Action-thriller Safe House was originally set in Brazil. Famously, the producers were so impressed by the stand-in capability of Cape Town that the entire movie was relocated to South Africa, with the Mother City playing her gorgeous, beautiful self. Plot-wise, it stars teary-eyed Ryan Reynolds as a CIA operative stuck in a dead end job watching a safe house in Cape Town. Suddenly he’s playing host to one of the CIA’s most wanted fugitives – the lip-licky Denzel (who’s very assured here.) But the safe house has sprung a leak and the bad guys are circling….. and any more would be giving away the plot.
Now as a viewing experience, Safe House is somewhat fun – the whole theater was a-murmur with “spot the location.” But the problem, as I came to realize, is that few things eradicate the suspension of disbelief quicker than a total familiarity with the filming location. There were for instance a few things that ruined it for me:
1. a very energetic protest march, with WHITE PEOPLE!! (would so NEVER happen that it’s virtually a jump-the-shark moment in the film)
2. A packed soccer match at the notorious white elephant Greenpoint Stadium, which has been used like twice since the FIFA World Cup and
3. a metro station (remember, it was written for Brazil.) We’ve barely got public transport.
So while the first twenty minutes are pretty fantastic, and an opening car chase is as good as anything you’ve seen in the last few years, that road layout of that chase makes no geographic sense whatsoever. I wonder if this is how Angelenos feel all the time? Anyway, whilst I enjoyed it, I guess the lack of consistency finally sunk me. Worth a view, but still a bit disappointing. Well done Cape Town, tho.
Consider me impressed. Safe House, the Lip-Licky-Denzel / Ryan Reynolds movie that screwed up traffic on Cape Town’s Western Boulevard over several weekends earlier this year looks like it was totally worth the disruption. Allegedly the producers had such a great experience filming in the Mother City, that they re-wrote the script allowing Cape Town to play Cape Town. And she looks great on film. Movie looks first rate too.
Unstoppable rattles along like a runaway train…… No, wait! Unstoppable really is about a runaway train and the heroic efforts of lowly transportation workers to bring it to a halt, thwarted along the way by greedy corporate fatcats. So yes, it’s not a very complicated plot. And the main characters – lip-licky Denzel, glorious Rosario Dawson and dirty-old-man-crush of the moment Chris Pine – are so thinly sketched they’re all but transparent. But boy is it exciting, it looks great, moves fast, and the adrenalin just keeps you pumping.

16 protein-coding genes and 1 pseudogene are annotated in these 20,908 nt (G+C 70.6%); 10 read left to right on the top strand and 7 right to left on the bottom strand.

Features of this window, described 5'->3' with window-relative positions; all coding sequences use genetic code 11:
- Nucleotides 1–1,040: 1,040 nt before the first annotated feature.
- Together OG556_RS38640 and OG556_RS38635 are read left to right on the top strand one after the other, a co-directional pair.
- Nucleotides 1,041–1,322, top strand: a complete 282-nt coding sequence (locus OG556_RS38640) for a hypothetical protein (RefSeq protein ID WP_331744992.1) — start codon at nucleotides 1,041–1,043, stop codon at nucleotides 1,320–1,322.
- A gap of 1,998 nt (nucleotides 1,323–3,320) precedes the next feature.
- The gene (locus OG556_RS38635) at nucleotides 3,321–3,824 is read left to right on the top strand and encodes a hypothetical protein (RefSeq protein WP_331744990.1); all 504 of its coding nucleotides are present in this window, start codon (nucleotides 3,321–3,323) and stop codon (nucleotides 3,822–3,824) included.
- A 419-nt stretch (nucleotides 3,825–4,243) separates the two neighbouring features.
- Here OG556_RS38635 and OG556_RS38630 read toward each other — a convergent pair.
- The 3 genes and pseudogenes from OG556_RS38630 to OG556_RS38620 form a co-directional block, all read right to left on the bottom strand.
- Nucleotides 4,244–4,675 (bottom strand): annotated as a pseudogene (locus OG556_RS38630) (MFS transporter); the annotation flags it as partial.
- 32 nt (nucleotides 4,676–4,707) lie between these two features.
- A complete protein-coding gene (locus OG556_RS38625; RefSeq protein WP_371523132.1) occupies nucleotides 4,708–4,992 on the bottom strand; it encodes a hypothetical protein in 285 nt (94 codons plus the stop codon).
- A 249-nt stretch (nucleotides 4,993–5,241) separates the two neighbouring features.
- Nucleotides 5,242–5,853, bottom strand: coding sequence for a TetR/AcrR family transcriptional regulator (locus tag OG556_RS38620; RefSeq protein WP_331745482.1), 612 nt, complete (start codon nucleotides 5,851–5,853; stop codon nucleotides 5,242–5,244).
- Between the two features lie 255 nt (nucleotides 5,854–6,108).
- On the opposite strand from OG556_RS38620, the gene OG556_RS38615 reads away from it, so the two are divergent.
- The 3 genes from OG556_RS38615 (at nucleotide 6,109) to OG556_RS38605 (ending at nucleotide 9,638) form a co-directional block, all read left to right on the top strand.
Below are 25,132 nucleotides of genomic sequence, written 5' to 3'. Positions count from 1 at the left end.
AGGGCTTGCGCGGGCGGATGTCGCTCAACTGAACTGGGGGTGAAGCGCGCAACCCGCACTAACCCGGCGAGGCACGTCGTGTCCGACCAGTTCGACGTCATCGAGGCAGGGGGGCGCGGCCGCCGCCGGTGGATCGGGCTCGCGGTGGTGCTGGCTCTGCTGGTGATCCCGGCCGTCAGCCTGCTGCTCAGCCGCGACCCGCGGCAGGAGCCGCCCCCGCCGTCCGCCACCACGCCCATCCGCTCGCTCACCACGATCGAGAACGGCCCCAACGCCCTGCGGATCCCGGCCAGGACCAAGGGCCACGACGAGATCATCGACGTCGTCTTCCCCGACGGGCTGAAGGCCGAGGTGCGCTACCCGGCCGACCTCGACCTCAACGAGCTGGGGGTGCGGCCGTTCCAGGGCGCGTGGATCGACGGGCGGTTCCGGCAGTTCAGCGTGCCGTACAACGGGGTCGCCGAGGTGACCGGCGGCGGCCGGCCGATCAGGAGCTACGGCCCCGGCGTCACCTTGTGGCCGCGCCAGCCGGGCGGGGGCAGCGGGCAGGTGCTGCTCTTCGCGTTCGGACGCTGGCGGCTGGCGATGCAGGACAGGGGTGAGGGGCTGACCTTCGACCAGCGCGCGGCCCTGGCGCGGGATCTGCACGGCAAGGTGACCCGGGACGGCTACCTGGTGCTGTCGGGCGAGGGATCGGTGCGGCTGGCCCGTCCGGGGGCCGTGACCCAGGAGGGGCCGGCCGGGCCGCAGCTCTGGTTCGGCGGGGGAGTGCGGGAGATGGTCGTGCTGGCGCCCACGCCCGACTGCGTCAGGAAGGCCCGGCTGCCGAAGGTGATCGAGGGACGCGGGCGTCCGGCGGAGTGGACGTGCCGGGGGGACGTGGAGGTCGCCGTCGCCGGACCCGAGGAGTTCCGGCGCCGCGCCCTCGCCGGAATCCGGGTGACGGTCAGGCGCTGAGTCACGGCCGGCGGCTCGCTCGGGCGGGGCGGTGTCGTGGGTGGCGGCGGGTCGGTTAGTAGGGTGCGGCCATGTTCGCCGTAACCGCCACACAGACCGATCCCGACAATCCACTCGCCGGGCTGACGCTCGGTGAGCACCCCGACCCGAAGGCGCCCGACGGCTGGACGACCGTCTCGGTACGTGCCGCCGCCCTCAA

For what’s essentially a road movie on tracks, Unstoppable uses a LOT of locations: Martins Ferry, Bellaire, Mingo Junction, Steubenville and Brewster in Ohio, and Pittsburgh, Emporium, Milesburg, Tyrone, Julian, Unionville, Port Matilda, Bradford, Monaca, Eldred, Turtlepoint, Port Allegany and Carnegie in Pennsylvania The elevated and elegantly curving bridge where the chemical tanks threaten to spill off into the oil terminus are actually in Bellaire, Ohio – a town that unusually brands itself a village rather than the more Americanly ambitious “city” (pop. 2108)
Another interesting thing I found out: we’re not always seeing the same train. Like some 40 ton quadruplets in a bad soap opera, the directors swapped in and out a number of identical trains hired from Canadian Pacific Railways. Sweet!
In The Book of Eli, Denzel Washington plays a mysterious stranger moving through a shattered post-apocalyptic landscape of dessicated ghost towns and cannibalistic marauders carrying the only surviving copy of the King James Bible. This magical book possesses the power to save mankind and must be protected at all costs. Think Pale Rider meets The Passion of The Christ meets Texas Chainsaw Massacre.
It’s also not explained what caused the war in the first place. My bet it would be blind, prescripitive, thoughtless adherence to – or rather wilful, selfish misinterpretation of – the good words written in that precious book. As Stephanie says: “The Book of Eli. Read it and weep.”